Blues guitarist Lowell Fulson recorded steadily from 1946 onwards, and performed regularly on the US and European club circuits into the 90s. One of the founding fathers of West Coast blues, Fulson blended the rural blues of his home state Oklahoma, with the modern sounds of urban California. Fulson was raised in Atoka, close to the Texas border, and began his career performing with string bands and backing country blues vocalist Alger ‘Texas’ Alexander in the late 30s.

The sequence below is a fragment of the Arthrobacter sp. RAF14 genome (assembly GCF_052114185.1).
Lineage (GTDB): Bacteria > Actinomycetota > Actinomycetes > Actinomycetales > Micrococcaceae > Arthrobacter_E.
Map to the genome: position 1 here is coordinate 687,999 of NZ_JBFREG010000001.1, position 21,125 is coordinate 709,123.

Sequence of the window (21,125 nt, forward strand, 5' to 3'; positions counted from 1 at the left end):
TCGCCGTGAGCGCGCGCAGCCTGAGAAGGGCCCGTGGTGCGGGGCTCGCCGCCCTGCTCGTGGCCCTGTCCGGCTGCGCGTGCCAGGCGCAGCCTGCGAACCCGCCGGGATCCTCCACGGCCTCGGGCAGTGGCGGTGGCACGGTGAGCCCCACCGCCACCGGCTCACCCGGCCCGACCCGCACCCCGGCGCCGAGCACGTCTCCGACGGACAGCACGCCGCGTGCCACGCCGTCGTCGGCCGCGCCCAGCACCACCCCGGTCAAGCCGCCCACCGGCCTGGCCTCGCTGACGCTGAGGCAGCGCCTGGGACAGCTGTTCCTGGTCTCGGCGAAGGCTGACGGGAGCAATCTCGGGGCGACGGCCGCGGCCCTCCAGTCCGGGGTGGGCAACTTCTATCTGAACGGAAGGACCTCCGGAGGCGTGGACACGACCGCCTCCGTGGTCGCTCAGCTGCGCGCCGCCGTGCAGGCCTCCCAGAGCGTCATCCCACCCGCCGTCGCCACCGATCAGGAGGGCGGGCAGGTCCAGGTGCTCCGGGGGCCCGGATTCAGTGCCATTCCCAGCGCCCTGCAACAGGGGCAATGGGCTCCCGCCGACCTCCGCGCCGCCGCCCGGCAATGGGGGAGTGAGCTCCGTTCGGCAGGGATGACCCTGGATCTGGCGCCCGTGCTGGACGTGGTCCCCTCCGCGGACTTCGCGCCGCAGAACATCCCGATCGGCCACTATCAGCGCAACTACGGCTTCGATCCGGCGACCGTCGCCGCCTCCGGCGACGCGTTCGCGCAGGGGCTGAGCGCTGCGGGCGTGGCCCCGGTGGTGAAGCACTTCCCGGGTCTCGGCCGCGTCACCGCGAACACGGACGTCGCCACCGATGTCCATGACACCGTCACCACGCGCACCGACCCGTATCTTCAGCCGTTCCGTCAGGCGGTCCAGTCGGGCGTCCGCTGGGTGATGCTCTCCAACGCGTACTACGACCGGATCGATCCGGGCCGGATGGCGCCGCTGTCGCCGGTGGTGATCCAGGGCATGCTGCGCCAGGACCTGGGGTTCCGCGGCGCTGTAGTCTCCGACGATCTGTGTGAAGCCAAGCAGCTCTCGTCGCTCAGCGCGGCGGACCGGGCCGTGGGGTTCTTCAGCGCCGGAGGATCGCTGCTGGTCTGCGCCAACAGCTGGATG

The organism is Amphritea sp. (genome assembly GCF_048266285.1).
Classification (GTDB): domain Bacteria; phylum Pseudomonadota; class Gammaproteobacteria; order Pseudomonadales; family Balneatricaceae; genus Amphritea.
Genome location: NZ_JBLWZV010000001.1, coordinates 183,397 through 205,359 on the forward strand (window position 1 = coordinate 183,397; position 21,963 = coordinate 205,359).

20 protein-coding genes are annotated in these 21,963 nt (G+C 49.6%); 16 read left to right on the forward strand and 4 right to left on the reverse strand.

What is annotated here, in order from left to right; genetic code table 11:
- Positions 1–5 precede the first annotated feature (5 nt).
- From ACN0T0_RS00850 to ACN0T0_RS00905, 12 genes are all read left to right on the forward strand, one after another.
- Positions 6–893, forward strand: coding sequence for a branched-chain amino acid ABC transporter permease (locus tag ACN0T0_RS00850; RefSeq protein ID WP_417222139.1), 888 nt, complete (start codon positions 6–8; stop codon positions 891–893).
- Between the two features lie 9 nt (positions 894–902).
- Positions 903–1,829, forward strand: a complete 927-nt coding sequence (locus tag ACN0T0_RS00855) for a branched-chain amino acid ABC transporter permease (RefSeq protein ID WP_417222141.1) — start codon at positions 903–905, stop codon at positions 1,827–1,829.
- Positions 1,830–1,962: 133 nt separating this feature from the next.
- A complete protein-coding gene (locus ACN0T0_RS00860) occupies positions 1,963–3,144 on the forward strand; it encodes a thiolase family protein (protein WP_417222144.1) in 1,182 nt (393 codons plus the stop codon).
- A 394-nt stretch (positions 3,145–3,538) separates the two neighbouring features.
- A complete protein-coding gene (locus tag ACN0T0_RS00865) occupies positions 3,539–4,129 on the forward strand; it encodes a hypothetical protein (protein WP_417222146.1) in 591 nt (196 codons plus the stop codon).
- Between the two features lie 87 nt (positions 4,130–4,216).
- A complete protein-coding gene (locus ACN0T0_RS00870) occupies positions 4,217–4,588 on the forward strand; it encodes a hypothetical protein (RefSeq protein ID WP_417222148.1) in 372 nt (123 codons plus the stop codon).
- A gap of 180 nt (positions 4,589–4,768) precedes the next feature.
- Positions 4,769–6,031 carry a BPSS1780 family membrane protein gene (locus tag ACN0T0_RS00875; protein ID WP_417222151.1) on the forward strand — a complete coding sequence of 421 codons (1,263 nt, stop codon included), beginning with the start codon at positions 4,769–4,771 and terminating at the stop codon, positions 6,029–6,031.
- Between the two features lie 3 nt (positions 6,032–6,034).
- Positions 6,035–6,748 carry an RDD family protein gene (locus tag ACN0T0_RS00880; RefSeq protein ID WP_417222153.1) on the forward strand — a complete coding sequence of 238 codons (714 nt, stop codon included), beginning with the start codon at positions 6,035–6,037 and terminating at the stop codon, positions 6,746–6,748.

During World War II he was stationed in Oakland, California, where he met record producer Bob Geddins. Following his discharge from the US Navy, Fulson recorded for several labels under the direction of Geddins, including Big Town, Down Town, Gilt Edge and Trilon. His first hit came in 1950 on the Swing Time label when he reworked Memphis Slim’s ‘Nobody Loves Me’ into ‘Every Day I Have The Blues’. At that time his 12-piece orchestra included a young Ray Charles on piano and tenor saxophonist Stanley Turrentine.
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